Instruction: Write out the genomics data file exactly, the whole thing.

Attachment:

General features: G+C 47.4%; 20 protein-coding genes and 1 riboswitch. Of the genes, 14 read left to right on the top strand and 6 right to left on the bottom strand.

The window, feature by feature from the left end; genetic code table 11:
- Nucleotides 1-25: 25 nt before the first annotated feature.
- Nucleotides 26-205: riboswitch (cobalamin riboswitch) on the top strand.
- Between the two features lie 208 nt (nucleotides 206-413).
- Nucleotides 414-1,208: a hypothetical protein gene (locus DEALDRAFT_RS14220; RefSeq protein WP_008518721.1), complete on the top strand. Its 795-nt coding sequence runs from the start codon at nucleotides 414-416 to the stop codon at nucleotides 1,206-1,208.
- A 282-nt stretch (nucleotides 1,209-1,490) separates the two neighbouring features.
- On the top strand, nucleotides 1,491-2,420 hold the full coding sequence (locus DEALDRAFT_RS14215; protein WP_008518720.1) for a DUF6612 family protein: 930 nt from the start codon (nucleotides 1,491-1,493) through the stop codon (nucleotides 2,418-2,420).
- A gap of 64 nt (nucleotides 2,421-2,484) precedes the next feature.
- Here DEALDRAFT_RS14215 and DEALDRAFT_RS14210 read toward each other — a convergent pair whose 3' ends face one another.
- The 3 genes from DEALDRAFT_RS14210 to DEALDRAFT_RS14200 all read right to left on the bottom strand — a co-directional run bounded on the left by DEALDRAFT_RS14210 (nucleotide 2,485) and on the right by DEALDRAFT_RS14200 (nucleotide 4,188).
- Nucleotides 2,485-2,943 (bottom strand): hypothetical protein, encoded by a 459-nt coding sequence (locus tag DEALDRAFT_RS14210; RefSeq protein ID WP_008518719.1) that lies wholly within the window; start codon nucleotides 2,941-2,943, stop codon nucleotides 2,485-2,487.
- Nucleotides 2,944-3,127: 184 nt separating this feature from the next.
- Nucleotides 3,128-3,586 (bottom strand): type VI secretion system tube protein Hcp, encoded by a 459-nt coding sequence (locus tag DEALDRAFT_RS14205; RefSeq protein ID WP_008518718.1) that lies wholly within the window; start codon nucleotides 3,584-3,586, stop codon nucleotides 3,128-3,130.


General features: G+C 47.4%; 20 protein-coding genes and 1 riboswitch. Of the genes, 14 read left to right on the top strand and 6 right to left on the bottom strand.

The window, feature by feature from the left end; genetic code table 11:
- Nucleotides 1-25: 25 nt before the first annotated feature.
- Nucleotides 26-205: riboswitch (cobalamin riboswitch) on the top strand.
- Between the two features lie 208 nt (nucleotides 206-413).
- Nucleotides 414-1,208: a hypothetical protein gene (locus DEALDRAFT_RS14220; RefSeq protein WP_008518721.1), complete on the top strand. Its 795-nt coding sequence runs from the start codon at nucleotides 414-416 to the stop codon at nucleotides 1,206-1,208.
- A 282-nt stretch (nucleotides 1,209-1,490) separates the two neighbouring features.
- On the top strand, nucleotides 1,491-2,420 hold the full coding sequence (locus DEALDRAFT_RS14215; protein WP_008518720.1) for a DUF6612 family protein: 930 nt from the start codon (nucleotides 1,491-1,493) through the stop codon (nucleotides 2,418-2,420).
- A gap of 64 nt (nucleotides 2,421-2,484) precedes the next feature.
- Here DEALDRAFT_RS14215 and DEALDRAFT_RS14210 read toward each other — a convergent pair whose 3' ends face one another.
- The 3 genes from DEALDRAFT_RS14210 to DEALDRAFT_RS14200 all read right to left on the bottom strand — a co-directional run bounded on the left by DEALDRAFT_RS14210 (nucleotide 2,485) and on the right by DEALDRAFT_RS14200 (nucleotide 4,188).
- Nucleotides 2,485-2,943 (bottom strand): hypothetical protein, encoded by a 459-nt coding sequence (locus tag DEALDRAFT_RS14210; RefSeq protein ID WP_008518719.1) that lies wholly within the window; start codon nucleotides 2,941-2,943, stop codon nucleotides 2,485-2,487.
- Nucleotides 2,944-3,127: 184 nt separating this feature from the next.
- Nucleotides 3,128-3,586 (bottom strand): type VI secretion system tube protein Hcp, encoded by a 459-nt coding sequence (locus tag DEALDRAFT_RS14205; RefSeq protein ID WP_008518718.1) that lies wholly within the window; start codon nucleotides 3,584-3,586, stop codon nucleotides 3,128-3,130.